After the practically bare-bones rental release we now have a large selection of extras to sit through, all of which have merit.

First up is the commentary from director Adrian Lyne. Lyne is more of an old film school guy so he looks at the themes and perceptions in the film rather than giving us any detailed anecdotes about the making of the film. He highlights the audience’s initial thoughts on the motivations of Connie, the metaphors and symbolism dotted along the way and his decisions in regards to direction. Lyne is very easy to listen to and, although there are a few silences here and there, he imparts some decent information about the film as a whole.

There is also a cast commentary, which is specifically Diane Lane and Oliver Martinez talking separately about certain parts of the film. The whole movie isn’t covered but there’s over an hour’s worth of footage and commentary from the two combined. Lane initially talks about her attraction to the role of Connie and moves on from there with various interesting pieces of information, while Martinez starts off with his take on the motivations of his character. Again, there’s some great stuff in here for fans of the film.

Some guys have all the luck

Next up is an alternate ending which takes things a little further than the final cut and spells out the future for the two main characters. It’s good to see the other option that was planned for the film and be able to draw your own conclusions as to which is the better finale. There are also ten deleted scenes, with the highlights being an eventful trip to the cinema for Connie and some more interaction between Connie and Ed over the dinner table.

The next feature on the disc is a behind the scenes featurette entitled An Affair To Remember, which begins with Lyne telling us about the French film his story was inspired by and some of his other inspirations. We also talk to the major cast members and get to see clips from the film. This is relatively interesting, neither a fluffy promotional piece nor a truly deep documentary.

There is also a piece called Anne Coates on Directing, which is, obviously, Anne Coates talking about the editing of the film and some of her early cuts. She’s an interesting person and really knows her stuff so this piece becomes much more valuable than people might think.

The interviews section contains, firstly, Gere, Lane and Lyne talking to Charlie Rose on his television show. Charlie Rose is a strange character and the interview follows a rather peculiar path but there’s still some interesting information in here for fans of the film. And the way Rose answers a question from Lyne as to whether he’s seen A Walk On The Moon says to me that he was either lying or was very eager to get into the clips from the film (which is the useless part of the interview because we’ve already seen them of course).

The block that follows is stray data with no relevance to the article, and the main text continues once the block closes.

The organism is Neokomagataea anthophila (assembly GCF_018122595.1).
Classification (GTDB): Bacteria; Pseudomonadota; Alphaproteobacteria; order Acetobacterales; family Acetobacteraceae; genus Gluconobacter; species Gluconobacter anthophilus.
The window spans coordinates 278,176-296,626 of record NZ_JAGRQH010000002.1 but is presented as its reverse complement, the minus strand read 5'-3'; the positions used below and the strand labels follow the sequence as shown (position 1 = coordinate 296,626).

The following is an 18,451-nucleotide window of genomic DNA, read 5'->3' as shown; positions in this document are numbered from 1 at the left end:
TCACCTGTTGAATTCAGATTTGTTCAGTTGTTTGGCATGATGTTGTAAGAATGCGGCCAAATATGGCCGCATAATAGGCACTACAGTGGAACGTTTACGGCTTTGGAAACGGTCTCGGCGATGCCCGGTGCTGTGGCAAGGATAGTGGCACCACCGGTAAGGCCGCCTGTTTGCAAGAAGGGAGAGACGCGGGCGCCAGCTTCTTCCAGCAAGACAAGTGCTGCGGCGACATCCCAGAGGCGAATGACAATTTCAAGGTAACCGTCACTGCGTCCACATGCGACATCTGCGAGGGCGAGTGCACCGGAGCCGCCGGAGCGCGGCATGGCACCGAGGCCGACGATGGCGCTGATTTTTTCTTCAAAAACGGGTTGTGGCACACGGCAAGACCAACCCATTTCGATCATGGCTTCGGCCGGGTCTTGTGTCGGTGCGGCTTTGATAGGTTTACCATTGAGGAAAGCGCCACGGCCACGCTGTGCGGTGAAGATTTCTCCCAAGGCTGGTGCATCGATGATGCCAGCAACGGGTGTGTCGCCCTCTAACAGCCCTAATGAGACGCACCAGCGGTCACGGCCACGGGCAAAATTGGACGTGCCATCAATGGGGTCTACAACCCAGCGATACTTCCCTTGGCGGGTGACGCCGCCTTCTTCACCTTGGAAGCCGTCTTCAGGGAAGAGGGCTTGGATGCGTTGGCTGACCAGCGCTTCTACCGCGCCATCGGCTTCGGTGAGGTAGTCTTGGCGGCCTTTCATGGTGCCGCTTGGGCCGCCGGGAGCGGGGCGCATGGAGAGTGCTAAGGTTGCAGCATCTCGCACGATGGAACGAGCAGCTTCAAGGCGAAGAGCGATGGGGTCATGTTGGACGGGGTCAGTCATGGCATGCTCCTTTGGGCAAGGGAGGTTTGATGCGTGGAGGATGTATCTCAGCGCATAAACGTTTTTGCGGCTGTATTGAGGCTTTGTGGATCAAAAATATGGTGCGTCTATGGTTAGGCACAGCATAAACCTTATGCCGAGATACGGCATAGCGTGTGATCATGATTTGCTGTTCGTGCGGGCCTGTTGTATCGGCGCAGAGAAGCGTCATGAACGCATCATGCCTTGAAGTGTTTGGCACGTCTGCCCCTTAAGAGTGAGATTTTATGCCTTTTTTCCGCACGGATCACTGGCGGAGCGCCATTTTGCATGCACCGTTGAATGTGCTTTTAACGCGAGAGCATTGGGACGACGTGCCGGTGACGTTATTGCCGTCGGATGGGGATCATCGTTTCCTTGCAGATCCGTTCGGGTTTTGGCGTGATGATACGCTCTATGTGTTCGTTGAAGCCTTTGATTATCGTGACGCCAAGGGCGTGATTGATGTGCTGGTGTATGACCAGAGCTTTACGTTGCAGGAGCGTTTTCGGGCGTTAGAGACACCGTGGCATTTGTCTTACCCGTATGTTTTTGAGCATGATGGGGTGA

The other interviews fall under the banner of A Conversation With.... Gere, Lane and Lyne talk even further about their characters, the plot and the film, which basically fills in any holes there might have been after the rest of the interviews, commentaries and featurettes.

A rather interesting piece is the Director’s script notes, which is an image bases feature containing Lyne’s notes on various scenes and shots. This is great stuff as we get to see how he thinks, plans and operates when it comes to transferring the script into a motion picture. Film geeks like me will love it, while others might get a little bored with all the reading and technical jargon.

Rounding out the disc is the theatrical trailer, a rather brooding, mysterious piece that succeeds in drawing you into the story. This rounds out an impressive, if ‘talky’, extras section that gives us a lot more detail about the film and the characters. Note that there are also three trailers for Fox titles before the main menu loads, which doesn’t bode well for the future if you’re not a fan of advertising before the feature.

Room for two?

Adrian Lyne has concocted a brilliant character drama that builds the tension and suspense without going over the top. Lane fully deserves her Oscar nomination even though she’ll be hampered by the film’s early release come the big night, while Gere is perfectly suited to the role of the intelligent but misled husband. The technical aspects of the disc are spot on, while the extras section contains a wealth of information. This is definitely a special edition to keep among the best of them.